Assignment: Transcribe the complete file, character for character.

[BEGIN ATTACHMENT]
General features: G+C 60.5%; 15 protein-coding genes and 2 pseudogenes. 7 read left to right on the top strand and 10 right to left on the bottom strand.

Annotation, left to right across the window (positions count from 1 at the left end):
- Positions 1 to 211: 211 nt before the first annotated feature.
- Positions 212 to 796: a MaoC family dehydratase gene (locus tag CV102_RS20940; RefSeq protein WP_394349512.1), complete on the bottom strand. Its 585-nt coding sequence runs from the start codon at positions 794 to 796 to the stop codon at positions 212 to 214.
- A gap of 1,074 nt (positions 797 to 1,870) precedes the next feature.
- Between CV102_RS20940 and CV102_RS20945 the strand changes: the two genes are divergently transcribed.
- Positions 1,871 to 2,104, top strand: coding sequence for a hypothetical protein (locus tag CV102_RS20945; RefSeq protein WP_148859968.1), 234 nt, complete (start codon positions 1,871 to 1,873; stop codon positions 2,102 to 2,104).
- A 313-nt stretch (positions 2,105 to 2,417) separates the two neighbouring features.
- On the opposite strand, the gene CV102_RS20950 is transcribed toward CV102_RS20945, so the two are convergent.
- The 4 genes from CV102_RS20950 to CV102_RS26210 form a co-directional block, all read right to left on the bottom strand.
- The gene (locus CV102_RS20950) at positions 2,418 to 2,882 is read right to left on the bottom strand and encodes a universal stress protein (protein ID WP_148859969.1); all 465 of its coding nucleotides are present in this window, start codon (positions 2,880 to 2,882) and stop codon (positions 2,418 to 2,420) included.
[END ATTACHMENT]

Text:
General features: G+C 60.5%; 15 protein-coding genes and 2 pseudogenes. 7 read left to right on the top strand and 10 right to left on the bottom strand.

Annotation, left to right across the window (positions count from 1 at the left end):
- Positions 1 to 211: 211 nt before the first annotated feature.
- Positions 212 to 796: a MaoC family dehydratase gene (locus tag CV102_RS20940; RefSeq protein WP_394349512.1), complete on the bottom strand. Its 585-nt coding sequence runs from the start codon at positions 794 to 796 to the stop codon at positions 212 to 214.
- A gap of 1,074 nt (positions 797 to 1,870) precedes the next feature.
- Between CV102_RS20940 and CV102_RS20945 the strand changes: the two genes are divergently transcribed.
- Positions 1,871 to 2,104, top strand: coding sequence for a hypothetical protein (locus tag CV102_RS20945; RefSeq protein WP_148859968.1), 234 nt, complete (start codon positions 1,871 to 1,873; stop codon positions 2,102 to 2,104).
- A 313-nt stretch (positions 2,105 to 2,417) separates the two neighbouring features.
- On the opposite strand, the gene CV102_RS20950 is transcribed toward CV102_RS20945, so the two are convergent.
- The 4 genes from CV102_RS20950 to CV102_RS26210 form a co-directional block, all read right to left on the bottom strand.
- The gene (locus CV102_RS20950) at positions 2,418 to 2,882 is read right to left on the bottom strand and encodes a universal stress protein (protein ID WP_148859969.1); all 465 of its coding nucleotides are present in this window, start codon (positions 2,880 to 2,882) and stop codon (positions 2,418 to 2,420) included.